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Canicross, CaniX or cani cross is a dog sport that involves cross-country running with your dog, and is great for the fitness of both dog and owner! Canicross originated as a way of training and maintaining the fitness of sled dogs (“mushing”) in Europe, and is most commonly undertaken with endurance running dogs and sled dogs such as the Siberian Husky, but as the sport is becoming more and more popular, lots of other breeds can be seen taking part in it today too.
The 2008 Crufts dog show saw the first formal UK canicross (CaniX) event, with over 100 competitors taking part. The event has grown in popularity every year since then, as the profile of the sport has risen with the general public.
Canicross is quickly growing in popularity within the UK, particularly among active dog owners with energetic dogs who like to spend lots of time outdoors and on the move. Canicross can be undertaken with either one or two dogs per human runner, and the dog or dogs are always attached to the runner, usually by means of a waist belt with leads and bungee cords attached to offer control of the dogs without pulling on either the runner’s waist or the dog or dogs’ necks.
Any person over the age of ten can take part in canicross, and it is of course important to tailor your training and progression to match your fitness levels. Don’t try and run before you can walk! If you are very unfit, it is wise to work on your basic fitness first and start by walking and then jogging and beginner cross-country running until you have developed a reasonable degree of fitness before looking to involve your dog or dogs.
Canicross was traditionally the preserve of Spitz-type dogs, such as the Alaskan Malamute and Siberian Husky, but there are no restrictions on the breeds or types of dog that can take part. Any fit, healthy and active dog of any age over one year old can have a go, and as well as the traditional Spitz-type dogs, today it is common to see dogs of all breeds and sizes such as the Poodle, Jack Russell and German Shepherd taking part. Very sedentary or unfit dogs, or those who are simply very heavy and slow (such as the Bulldog) generally do not suit canicross very well.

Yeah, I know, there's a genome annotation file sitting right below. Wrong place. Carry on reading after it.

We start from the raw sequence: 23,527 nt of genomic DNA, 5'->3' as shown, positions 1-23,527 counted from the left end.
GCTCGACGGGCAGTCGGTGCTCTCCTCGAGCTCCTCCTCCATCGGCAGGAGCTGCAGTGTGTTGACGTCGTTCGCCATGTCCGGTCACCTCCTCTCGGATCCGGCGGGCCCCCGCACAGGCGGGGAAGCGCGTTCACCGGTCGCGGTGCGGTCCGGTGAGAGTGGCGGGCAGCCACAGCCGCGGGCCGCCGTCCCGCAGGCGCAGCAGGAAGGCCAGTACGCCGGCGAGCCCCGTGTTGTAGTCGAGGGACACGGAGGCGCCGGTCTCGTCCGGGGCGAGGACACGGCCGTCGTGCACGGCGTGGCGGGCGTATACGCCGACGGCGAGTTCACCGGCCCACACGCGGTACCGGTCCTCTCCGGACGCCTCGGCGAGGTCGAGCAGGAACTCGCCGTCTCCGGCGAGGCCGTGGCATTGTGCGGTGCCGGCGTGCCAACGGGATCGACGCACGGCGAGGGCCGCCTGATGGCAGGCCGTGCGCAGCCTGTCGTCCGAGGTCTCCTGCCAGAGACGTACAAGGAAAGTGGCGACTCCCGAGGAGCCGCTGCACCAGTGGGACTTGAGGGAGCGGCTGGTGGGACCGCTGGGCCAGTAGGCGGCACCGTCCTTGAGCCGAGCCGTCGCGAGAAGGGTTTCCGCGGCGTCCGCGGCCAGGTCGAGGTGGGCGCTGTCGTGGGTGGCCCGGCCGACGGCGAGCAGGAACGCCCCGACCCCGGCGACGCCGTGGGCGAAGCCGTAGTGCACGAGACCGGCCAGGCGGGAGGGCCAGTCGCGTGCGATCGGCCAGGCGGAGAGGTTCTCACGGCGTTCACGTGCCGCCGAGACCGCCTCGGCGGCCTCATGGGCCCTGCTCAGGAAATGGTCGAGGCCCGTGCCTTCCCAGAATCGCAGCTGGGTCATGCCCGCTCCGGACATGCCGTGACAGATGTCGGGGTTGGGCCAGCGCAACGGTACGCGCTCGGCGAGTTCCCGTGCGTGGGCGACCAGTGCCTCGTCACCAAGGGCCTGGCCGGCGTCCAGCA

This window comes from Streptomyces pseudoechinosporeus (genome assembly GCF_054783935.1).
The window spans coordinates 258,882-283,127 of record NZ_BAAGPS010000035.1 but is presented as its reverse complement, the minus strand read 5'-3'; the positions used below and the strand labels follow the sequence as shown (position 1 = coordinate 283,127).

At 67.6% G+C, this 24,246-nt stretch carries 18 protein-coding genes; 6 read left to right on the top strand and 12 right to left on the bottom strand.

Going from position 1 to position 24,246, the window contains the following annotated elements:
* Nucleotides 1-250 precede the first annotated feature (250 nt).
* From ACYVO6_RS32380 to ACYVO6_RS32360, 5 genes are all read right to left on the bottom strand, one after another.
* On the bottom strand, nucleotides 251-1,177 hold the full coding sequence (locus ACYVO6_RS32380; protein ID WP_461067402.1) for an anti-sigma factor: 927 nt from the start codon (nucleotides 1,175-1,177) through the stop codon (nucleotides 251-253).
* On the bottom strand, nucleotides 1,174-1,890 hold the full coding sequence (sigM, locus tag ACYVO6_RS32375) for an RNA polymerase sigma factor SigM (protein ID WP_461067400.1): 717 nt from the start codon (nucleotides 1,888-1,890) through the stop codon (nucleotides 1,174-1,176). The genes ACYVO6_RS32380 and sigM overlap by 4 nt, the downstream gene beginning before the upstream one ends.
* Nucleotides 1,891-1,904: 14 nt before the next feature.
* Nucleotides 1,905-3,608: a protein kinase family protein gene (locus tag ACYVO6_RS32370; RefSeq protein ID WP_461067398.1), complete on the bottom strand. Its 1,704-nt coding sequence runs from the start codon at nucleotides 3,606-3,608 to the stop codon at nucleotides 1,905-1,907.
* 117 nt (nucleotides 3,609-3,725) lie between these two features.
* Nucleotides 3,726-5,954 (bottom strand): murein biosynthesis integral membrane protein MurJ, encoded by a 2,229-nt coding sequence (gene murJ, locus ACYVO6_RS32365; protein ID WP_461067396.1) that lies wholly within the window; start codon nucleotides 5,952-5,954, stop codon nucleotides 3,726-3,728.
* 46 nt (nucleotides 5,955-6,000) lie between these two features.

Canicross is run over a set and timed course, with dogs and owners setting off at staggered intervals. The length of courses can vary from just a mile, to 25 miles or more, depending upon the event. The course itself is set over mixed, cross-country terrain and will usually involve running on a range of different surfaces and inclines, and sometimes over small streams and muddy ground. Canicross is not a sport for people who don’t like getting their hands (and dogs) dirty!
First of all, you should be relatively fit or at least ready to start getting fitter, and the same should be true for your dog. Your dog should be responsive and obedient, and able to run alongside of you both on and off the lead, before you begin introducing them to the waist harness and range-running equipment used for the sport. Get your dog used to the idea of the waist harness gradually, and take care to ensure that you train your dog properly. If you are attached by your waist to one or two large dogs and they lunge off after something unexpectedly, you can soon be pulled off your feet, so control and good manners in your dog are paramount.
There are many cross-country dog running clubs and canicross organisations within the UK, who run group training and social events and usually welcome beginners and newcomers. Look for a local club in your area and go along for a trial session and some advice, and you will soon be able to establish if canicross is something that you and your dog might enjoy taking part in.
Canicross offers a whole range of benefits for both dog and owner, assuming that you both enjoy it and don’t push yourselves too hard during the early stages.
Canicross can strengthen the bond between you and your dog, and improve the communication and trust between you in a way that few other canine sports can accomplish. It can also of course improve the fitness levels and endurance of both you and your dog, and so, can offer a wide range of health benefits. Spending time outdoors is also highly beneficial for both dog and owner, and canicross group events and competitions are usually excellent opportunities for both dog and owner to socialise as well.
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